The beauty industry can not only express the issue of texturism but also work to rectify it. Although it may take generations, this age of representation is the perfect time to bring out an issue that has small light shed. More importantly, with more people of color in the industry, education on natural hair can generate a positive experience for all. As said previously, it was not long ago that natural hair care was not a thought in cosmetology. But it is, for this reason, women of color lack understanding of their hair, and cosmetologists also lack the education to care for the client properly. I have always felt safer with a black cosmetologist because that is all I experienced growing up. Unfortunately, even in those spaces, women are discriminated for their textures, and it fills the once cultural experience of a black girl and woman’s life with anxiety and dread. Some stylists charge unreasonable prices for caring for tight curly textures and expect those clients to wash and blow out their hair to “save time.” But all this shows texture discrimination in even the one place women of color should feel safe, which is truly disheartening. As a little girl, I loved getting my hair done, but I believe my younger sister will not be able to share the same experience because of her texture. So, I take it upon myself to make her love and embrace her hair and be able to bond with her. It is a blessing to be able to teach her about her natural hair because I could not have that experience.

In the Nylon Beauty Magazine article, “Texturism is Keeping Folks With 4C Hair Out of Salons”, Precious Fondren discusses the importance of a hairstylist for the black woman and calls out stylists that create an anxious and regretful experience for 4C clients. She also promotes stylists and gives personal accounts from clients that express their gratitude for finding a stylist who genuinely cares for natural hair care’s physical and mental well-being. There is a part where she speaks with Brooklyn Stylist, Dre, to see her opinion of stylist prioritizing money over clientele experience. “There’s so many different stories you hear connected to people’s trauma with their hair, and many of them start young,” she explains. “That’s one of the biggest things that I’ve realized through this work, is those early experiences that you have with your hair really shape your ideas about your textured hair. “There’s a big misconception about the whole scale, and it just rubs me the wrong way,” she continues. “It can be very exclusive for people who don’t fit anywhere within it or are confused about it. I classify hair by it being straight, wavy, curly, or kinky.” Dre understands that, for some stylists, the top priorities are time and money. She still doesn’t believe they have to compromise the feelings of clients to save time or make money. “You shouldn’t say it because this person’s hair takes less time that I should charge them less,” she says. “Start your rates at whatever it takes you the longest to do, and then everybody else has to meet you where it’s at.” Dre said this will minimize the chance of creating feelings of inferiority within clients that don’t have straight hair. “If you set the standard high already, then people will meet you there,” she says. “That’s how I ran my business. I charge hourly, so if your hair takes me this amount of time to do, this is how we’re upfront about it.” (Fondren).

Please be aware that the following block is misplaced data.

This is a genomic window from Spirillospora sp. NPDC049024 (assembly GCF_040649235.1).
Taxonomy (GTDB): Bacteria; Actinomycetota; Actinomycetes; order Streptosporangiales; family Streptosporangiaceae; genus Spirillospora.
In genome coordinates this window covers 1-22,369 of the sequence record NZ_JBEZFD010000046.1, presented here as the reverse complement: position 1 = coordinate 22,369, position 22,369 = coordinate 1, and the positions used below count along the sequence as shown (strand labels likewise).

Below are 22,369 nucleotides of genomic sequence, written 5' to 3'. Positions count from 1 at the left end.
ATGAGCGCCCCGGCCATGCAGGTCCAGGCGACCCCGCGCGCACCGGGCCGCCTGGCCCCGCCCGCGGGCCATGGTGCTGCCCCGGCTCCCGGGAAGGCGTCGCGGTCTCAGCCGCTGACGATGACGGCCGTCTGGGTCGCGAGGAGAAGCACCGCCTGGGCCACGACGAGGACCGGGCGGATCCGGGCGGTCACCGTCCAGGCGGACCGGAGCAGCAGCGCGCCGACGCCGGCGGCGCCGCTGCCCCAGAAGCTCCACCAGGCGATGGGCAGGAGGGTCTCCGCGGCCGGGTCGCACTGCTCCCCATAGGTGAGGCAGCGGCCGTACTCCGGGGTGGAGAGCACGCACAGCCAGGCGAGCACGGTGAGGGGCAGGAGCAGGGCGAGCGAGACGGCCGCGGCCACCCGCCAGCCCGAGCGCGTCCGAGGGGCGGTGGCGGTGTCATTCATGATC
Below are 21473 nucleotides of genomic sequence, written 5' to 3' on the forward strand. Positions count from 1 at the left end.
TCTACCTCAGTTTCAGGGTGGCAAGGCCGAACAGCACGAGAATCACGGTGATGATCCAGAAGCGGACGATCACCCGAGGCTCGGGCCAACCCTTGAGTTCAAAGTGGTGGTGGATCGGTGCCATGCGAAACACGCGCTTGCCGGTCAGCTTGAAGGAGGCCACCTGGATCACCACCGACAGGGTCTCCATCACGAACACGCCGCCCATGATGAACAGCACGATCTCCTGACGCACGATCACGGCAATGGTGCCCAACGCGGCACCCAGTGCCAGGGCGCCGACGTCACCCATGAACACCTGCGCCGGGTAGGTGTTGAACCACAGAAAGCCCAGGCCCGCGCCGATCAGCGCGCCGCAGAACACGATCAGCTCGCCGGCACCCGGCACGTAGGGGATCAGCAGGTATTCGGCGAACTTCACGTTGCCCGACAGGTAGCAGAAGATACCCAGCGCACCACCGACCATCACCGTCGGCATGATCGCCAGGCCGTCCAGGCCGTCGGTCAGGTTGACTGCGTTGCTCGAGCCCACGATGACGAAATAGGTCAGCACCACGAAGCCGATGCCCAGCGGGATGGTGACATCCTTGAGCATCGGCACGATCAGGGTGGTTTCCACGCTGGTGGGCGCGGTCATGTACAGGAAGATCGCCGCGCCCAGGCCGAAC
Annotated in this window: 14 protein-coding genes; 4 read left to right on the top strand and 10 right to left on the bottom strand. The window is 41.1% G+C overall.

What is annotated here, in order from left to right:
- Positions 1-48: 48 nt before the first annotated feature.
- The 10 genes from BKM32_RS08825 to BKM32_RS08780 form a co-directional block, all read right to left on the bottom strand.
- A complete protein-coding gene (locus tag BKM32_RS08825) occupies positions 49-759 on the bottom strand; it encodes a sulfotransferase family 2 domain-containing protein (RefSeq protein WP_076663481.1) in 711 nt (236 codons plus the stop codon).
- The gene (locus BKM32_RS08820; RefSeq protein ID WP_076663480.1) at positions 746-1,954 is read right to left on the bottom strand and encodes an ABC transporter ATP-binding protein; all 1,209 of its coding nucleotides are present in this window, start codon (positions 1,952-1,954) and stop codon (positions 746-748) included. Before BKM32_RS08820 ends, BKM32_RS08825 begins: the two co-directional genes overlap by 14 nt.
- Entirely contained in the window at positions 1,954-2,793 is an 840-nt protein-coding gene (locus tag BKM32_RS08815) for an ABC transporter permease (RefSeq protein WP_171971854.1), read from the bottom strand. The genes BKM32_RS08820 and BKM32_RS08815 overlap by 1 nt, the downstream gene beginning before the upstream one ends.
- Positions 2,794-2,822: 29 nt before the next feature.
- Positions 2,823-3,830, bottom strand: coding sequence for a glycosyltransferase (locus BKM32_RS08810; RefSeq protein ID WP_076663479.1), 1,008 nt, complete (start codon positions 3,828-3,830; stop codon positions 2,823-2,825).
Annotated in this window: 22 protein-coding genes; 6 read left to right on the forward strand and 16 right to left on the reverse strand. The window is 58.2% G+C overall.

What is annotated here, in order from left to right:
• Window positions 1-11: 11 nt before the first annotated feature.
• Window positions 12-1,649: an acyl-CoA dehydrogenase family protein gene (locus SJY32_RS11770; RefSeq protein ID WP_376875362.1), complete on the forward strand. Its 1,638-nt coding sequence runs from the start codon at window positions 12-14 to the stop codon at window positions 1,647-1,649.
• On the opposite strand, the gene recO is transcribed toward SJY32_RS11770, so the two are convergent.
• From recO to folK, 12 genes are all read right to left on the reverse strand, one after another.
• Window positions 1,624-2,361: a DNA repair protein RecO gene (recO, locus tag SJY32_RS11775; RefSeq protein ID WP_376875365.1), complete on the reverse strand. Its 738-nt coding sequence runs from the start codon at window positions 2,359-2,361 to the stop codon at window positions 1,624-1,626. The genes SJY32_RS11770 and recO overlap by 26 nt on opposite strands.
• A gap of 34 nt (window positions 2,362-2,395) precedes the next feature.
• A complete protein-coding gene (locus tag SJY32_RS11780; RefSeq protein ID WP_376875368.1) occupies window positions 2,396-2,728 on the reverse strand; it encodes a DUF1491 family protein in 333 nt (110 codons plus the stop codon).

Stories such as these make me want to create a positive experience for not only my sister but for all girls and women of color as well. There can be so much trauma with black women and their hair because the world consistently encourages us that conformity will make us more acceptable to society and desirable for the beauty standard. But that harms women’s self-esteem and going to the salon can be a nightmare when the stylist continues to express the “negatives” about their hair. My mother is an incredible woman, and I continuously encourage her that her hair is beautiful. Still, I am realistic about her traumatic experience with her natural hair. From hearing and learning about her knowledge of the views of natural hair in the past, I can understand the contributions that not only the black community, but the beauty industry has to the issue of texturism. Even with more representation in the industry, we are still taking several steps backward but trying to force beauty standards that are unrealistic to the average woman of color. Cosmologists have a grand opportunity to change the narrative of natural hair and educate women and girls on their hair. They are the first line of representation for the natural hair community and can be put at the forefront of hair care. All they need to do is take this and push forward to make the salon experience more positive and elevate women and girls of color.